Connaughton said he believes D.C. and Maryland officials are in agreement that a study of future traffic volume is necessary. As far as a possible solution, he said, “we haven’t gotten there yet.”
Monday, November 19, 2012
By Kate Hinds
(For the full NYC subway map, go here.)
The H train is rolling where the A train can't.
Starting Tuesday, residents of the storm-battered Rockaway Peninsula will get a free subway shuttle known as the H train. To connect Beach 67 Street to Beach 90, the train will incorporate a piece of rarely-used track known as the Hammels Wye.
Currently, A train service to Queens terminates at Howard Beach. According to a press release issued by New York Governor Andrew Cuomo, the tracks over Jamaica Bay were "almost completely destroyed by the storm." Residents have been using shuttle buses to connect to mainland Queens as well as navigate the peninsula.
There are no estimates yet as to when full A train service will be back up and running.
(Note: according to the MTA, the appellation "H" is unrelated to Hammels. Shuttle service began on the Rockaways in 1956; by 1962, it was called the "HH." )
To get subway service out to the Rockaways, the MTA loaded subway cars onto flatbed trucks in Ozone Park, Queens, drove them over the Cross Bay Veterans Memorial Bridge, and lifted them back on the rails at the Rockaway Park-Beach 116 station. That work can be seen in the below video.
The H still exists on the rolls of the MTA -- as captured in the 2008 photo below.
Friday, November 09, 2012
(Orlando, Fla. -- WMFE) John Mica, the chair of the U.S. House Transportation Committee, joined with Florida Governor Rick Scott and other business leaders and elected officials near Winter Haven Thursday, for the symbolic groundbreaking of a new intermodal rail terminal.
Before grabbing one of the gold painted shovels, Mica, a republican from Winter Park, Fla. praised the governor for his business savvy and leadership in supporting the project, which will serve as a distribution hub for trains and trucks delivering cargo throughout Florida. The project came about after rail company CSX reroute freight traffic from 62 miles of track to accommodate the SunRail commuter train.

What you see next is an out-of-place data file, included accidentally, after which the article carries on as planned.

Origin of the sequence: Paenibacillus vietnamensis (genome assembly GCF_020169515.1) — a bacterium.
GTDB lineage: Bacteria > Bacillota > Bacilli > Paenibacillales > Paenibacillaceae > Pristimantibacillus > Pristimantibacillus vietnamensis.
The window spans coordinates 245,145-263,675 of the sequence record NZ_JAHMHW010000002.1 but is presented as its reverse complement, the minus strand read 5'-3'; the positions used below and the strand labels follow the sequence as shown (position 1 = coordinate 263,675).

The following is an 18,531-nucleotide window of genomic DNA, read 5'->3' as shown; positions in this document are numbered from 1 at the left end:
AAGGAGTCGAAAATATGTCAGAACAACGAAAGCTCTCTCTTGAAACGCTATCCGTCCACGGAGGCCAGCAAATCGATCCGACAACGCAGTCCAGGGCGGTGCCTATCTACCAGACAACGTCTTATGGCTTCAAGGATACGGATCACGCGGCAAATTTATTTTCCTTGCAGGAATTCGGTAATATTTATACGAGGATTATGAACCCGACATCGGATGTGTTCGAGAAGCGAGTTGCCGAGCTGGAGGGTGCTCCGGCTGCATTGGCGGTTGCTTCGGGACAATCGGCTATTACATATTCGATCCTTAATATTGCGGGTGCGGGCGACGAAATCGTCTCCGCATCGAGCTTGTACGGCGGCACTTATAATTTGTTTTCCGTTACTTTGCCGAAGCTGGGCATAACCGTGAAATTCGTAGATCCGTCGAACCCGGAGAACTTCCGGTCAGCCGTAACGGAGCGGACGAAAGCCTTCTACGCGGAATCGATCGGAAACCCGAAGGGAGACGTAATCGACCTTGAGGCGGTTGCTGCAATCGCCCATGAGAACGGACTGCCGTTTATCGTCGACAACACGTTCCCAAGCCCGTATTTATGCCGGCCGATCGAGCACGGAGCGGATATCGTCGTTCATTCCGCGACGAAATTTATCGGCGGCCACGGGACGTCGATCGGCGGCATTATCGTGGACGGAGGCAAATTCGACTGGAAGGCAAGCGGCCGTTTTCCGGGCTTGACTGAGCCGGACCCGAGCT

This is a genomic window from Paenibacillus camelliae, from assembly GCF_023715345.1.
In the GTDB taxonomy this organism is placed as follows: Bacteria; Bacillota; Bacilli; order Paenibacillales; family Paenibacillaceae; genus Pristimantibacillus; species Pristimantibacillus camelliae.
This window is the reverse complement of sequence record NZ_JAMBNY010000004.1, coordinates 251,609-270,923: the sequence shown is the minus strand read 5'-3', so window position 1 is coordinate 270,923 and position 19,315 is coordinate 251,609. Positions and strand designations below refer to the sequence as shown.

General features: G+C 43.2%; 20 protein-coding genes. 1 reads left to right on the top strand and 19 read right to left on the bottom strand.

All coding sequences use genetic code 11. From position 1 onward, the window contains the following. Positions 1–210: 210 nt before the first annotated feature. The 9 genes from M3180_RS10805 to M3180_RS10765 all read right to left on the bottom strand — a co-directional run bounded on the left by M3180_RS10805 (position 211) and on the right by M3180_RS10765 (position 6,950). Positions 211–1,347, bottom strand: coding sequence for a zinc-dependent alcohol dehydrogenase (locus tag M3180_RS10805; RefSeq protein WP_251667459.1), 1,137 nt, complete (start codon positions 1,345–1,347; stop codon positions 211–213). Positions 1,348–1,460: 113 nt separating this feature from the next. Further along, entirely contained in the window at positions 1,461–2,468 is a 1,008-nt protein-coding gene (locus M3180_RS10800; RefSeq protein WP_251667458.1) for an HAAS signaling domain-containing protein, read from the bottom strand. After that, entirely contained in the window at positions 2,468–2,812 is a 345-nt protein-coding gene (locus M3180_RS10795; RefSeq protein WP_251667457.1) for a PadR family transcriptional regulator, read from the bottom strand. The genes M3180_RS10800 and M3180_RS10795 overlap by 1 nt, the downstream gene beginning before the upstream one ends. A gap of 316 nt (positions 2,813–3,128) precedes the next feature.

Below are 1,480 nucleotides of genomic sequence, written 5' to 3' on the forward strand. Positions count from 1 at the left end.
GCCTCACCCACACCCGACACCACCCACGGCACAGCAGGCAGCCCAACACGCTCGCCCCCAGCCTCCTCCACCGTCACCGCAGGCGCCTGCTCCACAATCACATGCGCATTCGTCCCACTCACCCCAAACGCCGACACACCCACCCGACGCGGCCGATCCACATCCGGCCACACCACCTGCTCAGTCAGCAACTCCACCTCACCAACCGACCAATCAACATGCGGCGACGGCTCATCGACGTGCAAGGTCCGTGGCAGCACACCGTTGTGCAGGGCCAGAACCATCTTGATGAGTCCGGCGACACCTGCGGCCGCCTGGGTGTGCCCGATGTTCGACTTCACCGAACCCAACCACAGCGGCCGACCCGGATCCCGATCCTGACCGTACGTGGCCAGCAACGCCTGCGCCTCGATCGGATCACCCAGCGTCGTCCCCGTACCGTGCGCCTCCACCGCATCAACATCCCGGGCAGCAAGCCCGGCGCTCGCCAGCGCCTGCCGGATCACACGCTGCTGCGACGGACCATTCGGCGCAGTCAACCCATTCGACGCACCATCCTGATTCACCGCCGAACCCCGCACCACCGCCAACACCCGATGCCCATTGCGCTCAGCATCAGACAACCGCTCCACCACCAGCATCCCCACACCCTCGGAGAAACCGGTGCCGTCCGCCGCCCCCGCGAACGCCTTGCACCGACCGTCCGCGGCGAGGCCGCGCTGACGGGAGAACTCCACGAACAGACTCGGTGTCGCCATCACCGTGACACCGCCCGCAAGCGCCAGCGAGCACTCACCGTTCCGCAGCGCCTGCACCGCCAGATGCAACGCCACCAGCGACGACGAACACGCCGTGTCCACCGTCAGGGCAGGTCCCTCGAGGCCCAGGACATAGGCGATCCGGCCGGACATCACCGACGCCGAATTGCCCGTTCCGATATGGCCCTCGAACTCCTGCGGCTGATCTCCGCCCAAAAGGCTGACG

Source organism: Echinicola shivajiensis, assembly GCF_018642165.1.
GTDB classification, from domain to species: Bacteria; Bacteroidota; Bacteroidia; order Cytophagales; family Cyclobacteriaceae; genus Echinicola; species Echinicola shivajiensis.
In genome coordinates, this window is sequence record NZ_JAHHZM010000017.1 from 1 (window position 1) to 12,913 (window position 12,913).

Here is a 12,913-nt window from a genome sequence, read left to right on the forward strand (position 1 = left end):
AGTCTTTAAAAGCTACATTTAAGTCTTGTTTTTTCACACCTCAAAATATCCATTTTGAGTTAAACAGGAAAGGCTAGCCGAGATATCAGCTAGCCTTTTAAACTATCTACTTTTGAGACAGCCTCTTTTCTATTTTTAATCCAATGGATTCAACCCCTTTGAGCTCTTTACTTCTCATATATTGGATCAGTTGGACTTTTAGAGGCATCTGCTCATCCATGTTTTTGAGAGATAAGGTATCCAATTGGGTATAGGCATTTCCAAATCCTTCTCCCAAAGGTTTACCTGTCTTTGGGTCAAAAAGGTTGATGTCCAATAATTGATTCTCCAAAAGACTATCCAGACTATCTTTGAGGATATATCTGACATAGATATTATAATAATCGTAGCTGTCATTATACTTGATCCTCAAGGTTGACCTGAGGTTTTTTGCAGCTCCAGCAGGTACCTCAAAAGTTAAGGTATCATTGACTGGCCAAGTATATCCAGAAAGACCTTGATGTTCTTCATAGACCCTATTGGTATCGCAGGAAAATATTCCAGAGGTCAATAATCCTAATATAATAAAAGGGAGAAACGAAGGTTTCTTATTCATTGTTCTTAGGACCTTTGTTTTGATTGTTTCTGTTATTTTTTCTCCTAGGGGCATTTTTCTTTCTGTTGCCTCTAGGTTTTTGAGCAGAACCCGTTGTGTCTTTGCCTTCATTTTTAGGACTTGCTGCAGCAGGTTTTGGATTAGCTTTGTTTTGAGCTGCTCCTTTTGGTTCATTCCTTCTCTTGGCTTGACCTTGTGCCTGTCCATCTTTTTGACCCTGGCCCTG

"We are very fortunate to have Governor Scott with his business background at this time and his vision for transportation and infrastructure," said Mica.
"You cannot build this state or this community or projects like this without people like Governor Scott."
Mica and Scott have not always seen eye to eye on big transportation projects in Florida, notably on the failed high-speed rail line between Tampa and Orlando, which the Governor nixed early in 2011 by rejecting $2.4 billion dollars in Federal stimulus money. At the time Mica panned the Governor's decision, labeling it a setback for the state's transportation, economic development and tourism.
While the high-speed rail plans collapsed, there's evidence to suggest Mica may have -indirectly- helped Central Florida's SunRail Commuter train avoid a similar fate during his tenure as chair of the house transportation and infrastructure committee.
Looking ahead to a second Obama administration, Mica said he hopes the president will work better with Congress on transportation issues this time around. "They've been absent without leave," said Mica. "I’m hoping that their second time around they’ll be more cooperative."
Advocates for increased transportation and infrastructure spending have lauded President Obama's stimulus plan and his advocacy of a national rail network.
Mica, who comfortably staved off a Democratic challenger to retain his seat in Florida's U.S. House District 7 Tuesday, is due to be termed out of his role as chair of the House Transportation and Infrastructure Committee. However he says he'd like to hang onto the position if possible.
“Oh we’ll see," he said. "It depends on whether they grant waivers or not, and that’s yet to be decided.”
"I’ve been honored to chair for the last 2 years, ranking for four years, chaired a sub committee for six years, and I intend to be a leader in whatever capacity my colleagues choose,” said Mica, who's also in line for other potential committee chairmanships.